Powell v. Alabama, supra, 287 U.S. at page 71, 55 S.Ct. at page 65, 84 A.L.R. 527, held that at least in capital offenses 'where the defendant is unable to employ counsel, and is incapable adequately of making his own defense because of ignorance, feeble-mindedness, illiteracy, or the like, it is the duty of the court, whether requested or not, to assign counsel for him as a necessary requisite of due process of law'. It follows from our construction of this petition that if the allegations are taken as true, petitioner was denied due process of law. It may well be that these allegations will turn out to be specious and unfounded. But they are sufficient under the rule [323 U.S. 471, 477] of Powell v. Alabama to establish a deprivation of due process of law if their verity is determined. See Cochran v. Kansas, 316 U.S. 255 , 62 S.Ct. 1068. Cf. Walker v. Johnston, 312 U.S. 275 , 61 S.Ct. 574.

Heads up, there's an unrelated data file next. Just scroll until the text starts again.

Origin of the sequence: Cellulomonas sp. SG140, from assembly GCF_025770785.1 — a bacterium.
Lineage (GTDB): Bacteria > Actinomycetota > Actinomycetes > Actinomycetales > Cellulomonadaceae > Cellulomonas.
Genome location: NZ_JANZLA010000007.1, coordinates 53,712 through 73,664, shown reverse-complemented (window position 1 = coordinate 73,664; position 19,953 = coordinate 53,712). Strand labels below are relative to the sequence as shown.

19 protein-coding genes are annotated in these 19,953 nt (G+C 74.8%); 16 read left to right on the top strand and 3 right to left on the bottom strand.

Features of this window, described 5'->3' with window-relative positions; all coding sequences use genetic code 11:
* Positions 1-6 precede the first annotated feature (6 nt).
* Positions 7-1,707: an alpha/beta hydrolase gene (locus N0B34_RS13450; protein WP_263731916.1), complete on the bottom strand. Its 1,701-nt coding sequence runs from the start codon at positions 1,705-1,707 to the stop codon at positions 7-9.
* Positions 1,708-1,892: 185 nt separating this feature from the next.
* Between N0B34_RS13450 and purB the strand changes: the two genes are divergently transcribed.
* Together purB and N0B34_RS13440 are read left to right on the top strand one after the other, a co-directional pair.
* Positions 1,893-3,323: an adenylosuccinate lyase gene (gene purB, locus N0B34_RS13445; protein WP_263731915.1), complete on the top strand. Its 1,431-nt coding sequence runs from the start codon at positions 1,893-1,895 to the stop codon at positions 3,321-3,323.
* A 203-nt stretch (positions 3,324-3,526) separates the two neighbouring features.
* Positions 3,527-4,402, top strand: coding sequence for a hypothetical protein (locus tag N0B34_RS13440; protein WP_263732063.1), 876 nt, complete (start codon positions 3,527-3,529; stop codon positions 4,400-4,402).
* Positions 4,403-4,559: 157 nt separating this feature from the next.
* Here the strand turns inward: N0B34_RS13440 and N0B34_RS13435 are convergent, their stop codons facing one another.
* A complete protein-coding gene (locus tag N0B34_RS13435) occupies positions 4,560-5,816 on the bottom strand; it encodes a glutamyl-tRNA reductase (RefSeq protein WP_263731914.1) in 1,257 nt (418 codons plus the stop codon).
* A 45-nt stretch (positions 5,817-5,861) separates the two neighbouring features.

As we have said, Missouri does not claim that habeas corpus is not available in this type of case or that under Missouri law there is some procedure other than habeas corpus available to petitioner in which he may challenge the judgment of conviction on constitutional grounds. Missouri, however, does contend that the denial of counsel could have been challenged by petitioner by an appeal, that no appeal was taken, and that no extraordinary circumstances are shown which excuse that failure. Heretofore we have not considered a failure to appeal an adequate defense to habeas corpus in this type of case. Smith v. O'Grady, supra. Under these circumstances the failure to appeal only emphasizes the need of counsel. If an appeal were made such a requirement, the denial of counsel would in and of itself defeat the very right which the Constitution sought to protect.